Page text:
Bowman uses Discovery's telescopes to observe the Saturn system. He determines that Iapetus is his goal; the line between the dark and light hemispheres is sharp and obviously artificial. Guided by Earth-based computer control, Discovery of the book successfully fires her plasma jet propulsion system to place herself first into orbit about Saturn and then, with her last drops of hydrogen propellant, into orbit about Iapetus. Bowman then descends in a one-man space pod with the aim of landing atop a giant ("at least a mile high") black monolith standing at the exact center of the white hemisphere of Iapetus. Bowman calls it the Tycho monolith's "big brother."

The big monolith has plans for Bowman; it is, among other things, a Stargate, a space-time shortcut leading into a galactic transit system. He is soon whisked across the Milky Way Galaxy to meet an enigmatic fate. I do not feel qualified to describe the intricacies of Stargate technology, so here I will conclude my overview of the second half of the novel 2001.

Discovery II: this forward view highlights the artificial-gravity section and the spacecraft's lone docking port. Image credit: NASA
Neither did I feel qualified to describe nuclear fusion propulsion technology when I started work on this post, but I think I stand a good chance now of accurately describing the NASA Glenn nuclear-fusion spacecraft Discovery II. If, however, you detect what you believe is an error, it probably is, so please let me know so that I can correct it.                                    

In their documents, the NASA Glenn team describes Jupiter and Saturn versions of its Discovery II. As shown by their estimated weights, only minor differences distinguish the two versions; at 1690-metric-tons, the Jupiter-bound Discovery II would weigh only nine metric tons less than the Saturn-bound version. In keeping with my already-established emphasis on Saturn in this post, I have opted to focus on the Saturn version of NASA Glenn's Discovery II.

The Discovery II design was hatched while an obscure NASA study group called the Decadal Planning Team (DPT) was active. A creation of President William Clinton's Office of Management and Budget, the DPT aimed to articulate a philosophical foundation for NASA advance planning in the 21st century. It did this to prepare the way for new space initiatives during the Presidency of Clinton's Vice President and "space czar," Albert Gore.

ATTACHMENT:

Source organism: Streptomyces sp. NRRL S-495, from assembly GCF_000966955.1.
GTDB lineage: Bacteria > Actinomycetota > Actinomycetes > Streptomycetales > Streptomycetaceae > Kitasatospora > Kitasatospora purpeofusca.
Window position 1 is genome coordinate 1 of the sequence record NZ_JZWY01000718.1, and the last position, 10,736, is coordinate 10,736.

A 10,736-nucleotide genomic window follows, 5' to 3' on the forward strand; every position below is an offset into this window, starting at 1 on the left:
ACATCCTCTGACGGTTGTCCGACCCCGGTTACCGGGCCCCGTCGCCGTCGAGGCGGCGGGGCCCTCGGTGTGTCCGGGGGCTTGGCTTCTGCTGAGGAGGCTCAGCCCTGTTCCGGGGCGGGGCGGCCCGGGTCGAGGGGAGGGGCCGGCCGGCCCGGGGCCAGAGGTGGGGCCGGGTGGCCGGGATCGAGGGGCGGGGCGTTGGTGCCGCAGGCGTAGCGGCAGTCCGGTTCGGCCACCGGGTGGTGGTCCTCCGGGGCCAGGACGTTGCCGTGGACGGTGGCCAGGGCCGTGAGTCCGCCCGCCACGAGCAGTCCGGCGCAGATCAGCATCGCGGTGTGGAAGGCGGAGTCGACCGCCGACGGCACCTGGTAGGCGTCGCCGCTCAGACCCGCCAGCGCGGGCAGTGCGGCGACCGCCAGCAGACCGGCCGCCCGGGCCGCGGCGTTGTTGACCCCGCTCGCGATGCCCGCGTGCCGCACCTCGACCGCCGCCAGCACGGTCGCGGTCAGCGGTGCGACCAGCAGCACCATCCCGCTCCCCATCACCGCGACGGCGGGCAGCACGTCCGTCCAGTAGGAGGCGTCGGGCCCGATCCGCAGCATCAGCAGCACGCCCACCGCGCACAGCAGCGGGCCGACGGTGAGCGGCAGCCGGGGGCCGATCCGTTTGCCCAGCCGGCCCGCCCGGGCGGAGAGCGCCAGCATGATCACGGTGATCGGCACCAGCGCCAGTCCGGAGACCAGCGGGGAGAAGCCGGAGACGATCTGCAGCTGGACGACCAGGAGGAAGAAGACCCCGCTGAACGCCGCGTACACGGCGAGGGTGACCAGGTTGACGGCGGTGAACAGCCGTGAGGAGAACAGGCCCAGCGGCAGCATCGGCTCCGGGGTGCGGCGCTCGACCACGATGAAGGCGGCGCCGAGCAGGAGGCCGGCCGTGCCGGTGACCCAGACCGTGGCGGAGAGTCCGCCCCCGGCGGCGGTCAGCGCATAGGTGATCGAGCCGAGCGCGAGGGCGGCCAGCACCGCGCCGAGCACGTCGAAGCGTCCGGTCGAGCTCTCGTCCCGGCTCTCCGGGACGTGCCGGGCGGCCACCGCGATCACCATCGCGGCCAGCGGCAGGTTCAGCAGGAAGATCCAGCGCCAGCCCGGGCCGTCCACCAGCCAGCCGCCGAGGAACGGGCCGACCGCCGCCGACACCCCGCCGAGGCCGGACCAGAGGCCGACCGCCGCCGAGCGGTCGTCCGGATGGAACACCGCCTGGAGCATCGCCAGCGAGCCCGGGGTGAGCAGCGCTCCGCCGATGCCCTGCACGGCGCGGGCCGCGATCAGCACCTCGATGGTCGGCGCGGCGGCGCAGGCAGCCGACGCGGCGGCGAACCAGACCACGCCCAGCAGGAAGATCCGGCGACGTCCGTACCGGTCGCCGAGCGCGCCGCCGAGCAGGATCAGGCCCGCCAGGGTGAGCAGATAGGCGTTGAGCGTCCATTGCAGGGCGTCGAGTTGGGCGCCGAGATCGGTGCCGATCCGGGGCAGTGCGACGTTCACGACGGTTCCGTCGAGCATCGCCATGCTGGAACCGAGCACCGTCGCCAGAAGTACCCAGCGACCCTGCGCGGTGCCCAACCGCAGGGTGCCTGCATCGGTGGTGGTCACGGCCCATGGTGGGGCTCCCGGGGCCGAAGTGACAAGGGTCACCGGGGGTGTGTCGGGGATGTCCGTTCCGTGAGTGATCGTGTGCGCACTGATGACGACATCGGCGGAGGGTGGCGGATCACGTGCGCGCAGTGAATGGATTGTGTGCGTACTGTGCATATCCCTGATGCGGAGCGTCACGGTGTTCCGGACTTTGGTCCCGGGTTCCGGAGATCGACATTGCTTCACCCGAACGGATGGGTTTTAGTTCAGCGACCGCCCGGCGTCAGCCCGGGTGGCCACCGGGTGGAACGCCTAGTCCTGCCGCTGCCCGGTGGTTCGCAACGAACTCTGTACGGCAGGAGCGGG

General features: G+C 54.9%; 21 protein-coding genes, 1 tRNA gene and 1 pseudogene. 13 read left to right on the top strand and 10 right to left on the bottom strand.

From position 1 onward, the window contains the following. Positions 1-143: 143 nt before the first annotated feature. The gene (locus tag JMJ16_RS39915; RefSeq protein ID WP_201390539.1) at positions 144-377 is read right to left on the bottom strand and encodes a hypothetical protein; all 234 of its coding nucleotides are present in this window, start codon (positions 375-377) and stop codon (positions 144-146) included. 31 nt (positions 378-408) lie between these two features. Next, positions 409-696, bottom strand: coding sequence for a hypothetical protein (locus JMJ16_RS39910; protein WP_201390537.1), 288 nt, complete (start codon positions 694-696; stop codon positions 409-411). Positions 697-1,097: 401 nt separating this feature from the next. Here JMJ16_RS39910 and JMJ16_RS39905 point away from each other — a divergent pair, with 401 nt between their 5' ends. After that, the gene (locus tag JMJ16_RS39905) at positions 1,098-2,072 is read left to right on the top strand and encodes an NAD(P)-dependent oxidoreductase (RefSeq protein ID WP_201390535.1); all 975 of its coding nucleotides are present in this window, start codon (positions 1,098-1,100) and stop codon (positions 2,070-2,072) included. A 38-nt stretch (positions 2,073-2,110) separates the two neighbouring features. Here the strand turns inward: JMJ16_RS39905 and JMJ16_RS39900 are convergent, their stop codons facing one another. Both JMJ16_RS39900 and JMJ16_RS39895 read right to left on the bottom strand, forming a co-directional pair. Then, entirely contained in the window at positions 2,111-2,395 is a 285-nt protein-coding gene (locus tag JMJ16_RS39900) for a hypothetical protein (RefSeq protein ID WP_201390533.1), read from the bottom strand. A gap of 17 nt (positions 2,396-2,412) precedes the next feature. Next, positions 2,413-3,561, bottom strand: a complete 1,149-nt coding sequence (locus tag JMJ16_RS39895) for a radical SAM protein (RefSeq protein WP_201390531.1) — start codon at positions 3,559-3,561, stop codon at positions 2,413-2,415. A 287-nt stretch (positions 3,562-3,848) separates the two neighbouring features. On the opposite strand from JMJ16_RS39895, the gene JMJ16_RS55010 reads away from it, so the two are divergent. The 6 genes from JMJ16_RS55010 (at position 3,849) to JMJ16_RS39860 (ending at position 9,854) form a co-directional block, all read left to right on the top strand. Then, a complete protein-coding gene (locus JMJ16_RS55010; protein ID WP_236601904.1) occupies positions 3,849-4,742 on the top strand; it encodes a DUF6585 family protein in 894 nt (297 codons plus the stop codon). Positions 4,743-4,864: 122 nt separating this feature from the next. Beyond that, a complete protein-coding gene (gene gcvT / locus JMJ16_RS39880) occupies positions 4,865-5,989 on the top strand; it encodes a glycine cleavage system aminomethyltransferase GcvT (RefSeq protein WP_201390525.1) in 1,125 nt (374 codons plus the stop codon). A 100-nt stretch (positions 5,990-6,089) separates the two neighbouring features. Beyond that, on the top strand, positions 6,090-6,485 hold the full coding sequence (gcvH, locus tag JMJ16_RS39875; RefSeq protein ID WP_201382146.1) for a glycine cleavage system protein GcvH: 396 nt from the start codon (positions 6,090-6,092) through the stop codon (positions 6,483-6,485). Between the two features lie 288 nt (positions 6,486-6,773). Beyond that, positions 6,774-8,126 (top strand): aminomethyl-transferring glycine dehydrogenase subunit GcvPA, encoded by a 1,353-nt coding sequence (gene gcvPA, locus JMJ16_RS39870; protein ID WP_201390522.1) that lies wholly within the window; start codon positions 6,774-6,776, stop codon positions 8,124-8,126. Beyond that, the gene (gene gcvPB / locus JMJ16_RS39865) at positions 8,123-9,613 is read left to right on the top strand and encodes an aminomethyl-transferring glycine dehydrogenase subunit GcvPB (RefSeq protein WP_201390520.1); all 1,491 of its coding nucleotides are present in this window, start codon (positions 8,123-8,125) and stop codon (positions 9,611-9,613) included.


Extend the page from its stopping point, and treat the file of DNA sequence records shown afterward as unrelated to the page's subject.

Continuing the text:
"Go anywhere, any time" was an oft-repeated DPT slogan that seems on the face of it to apply well to NASA Glenn's Discovery II. The spacecraft's fusion rocket could in theory propel it to Saturn in 212 days when the planet was at opposition - that is, when Saturn was as close to Earth as it could be. The NASA Glenn team found that, all else being equal, a Saturn voyage at conjunction - that is, when Saturn was on the far side of the Sun and thus as distant from Earth as it could be - would last only 15% longer. Discovery II's course to Saturn in both instances would follow nearly a straight line, not the graceful rising curve of a minimum-energy Hohmann transfer.

At present, nuclear fusion occurs mainly inside stars. Human efforts toward harnessing star power since the 1940s have emphasized fusion bombs. The U.S. exploded the first such weapon in 1952; a nuclear-fission device served as the "spark plug" for triggering the fusion explosion.

Development of electricity-generating fusion reactors, by contrast, has turned out to be more difficult than once assumed. The international ITER project, based in southern France, now hopes to test a prototype commercial fusion reactor in the 2030s.

Earth-based fusion electricity-generation technology would need to advance and considerable additional investigation into almost all engineering aspects of fusion rocketry would be necessary before a fusion engine could become part of NASA's spaceflight tool kit. Nevertheless, the NASA Glenn engineers optimistically predicted that Discovery II's maiden voyage might take place 30 years after they completed their NASA TM - that is, in the year 2035.

Discovery II: this aft view highlights the spheromak fusion reactor, four slush hydrogen tanks, and magnetic rocket nozzle. Image credit: NASA
Discovery II's proposed propulsion fusion reactor would be of a modified Tokamak design. The original Tokamak, a 1970s Russian invention, was a normal torus - the proverbial doughnut - with a magnetically contained high-temperature plasma filling. Discovery II's "spheromak" propulsion reactor, by contrast, would be shaped like a cored apple. Plasma would swirl inside a relatively compact torus with an approximately "D"-shaped cross section. Because it would be compact, it would need less structure and fewer heavy components, such as electromagnets. The spheromak could thus be made much lighter than an equivalent doughnut Tokamak.

Though the NASA Glenn team took pains to make her propulsion reactor as light as possible, at an estimated 310 metric tons it was still the most massive single hardware element of the Discovery II. The reactor weight estimate did not include support systems such as the fission reactor and battery bank that would supply the electrical power necessary for fusion reactor startup.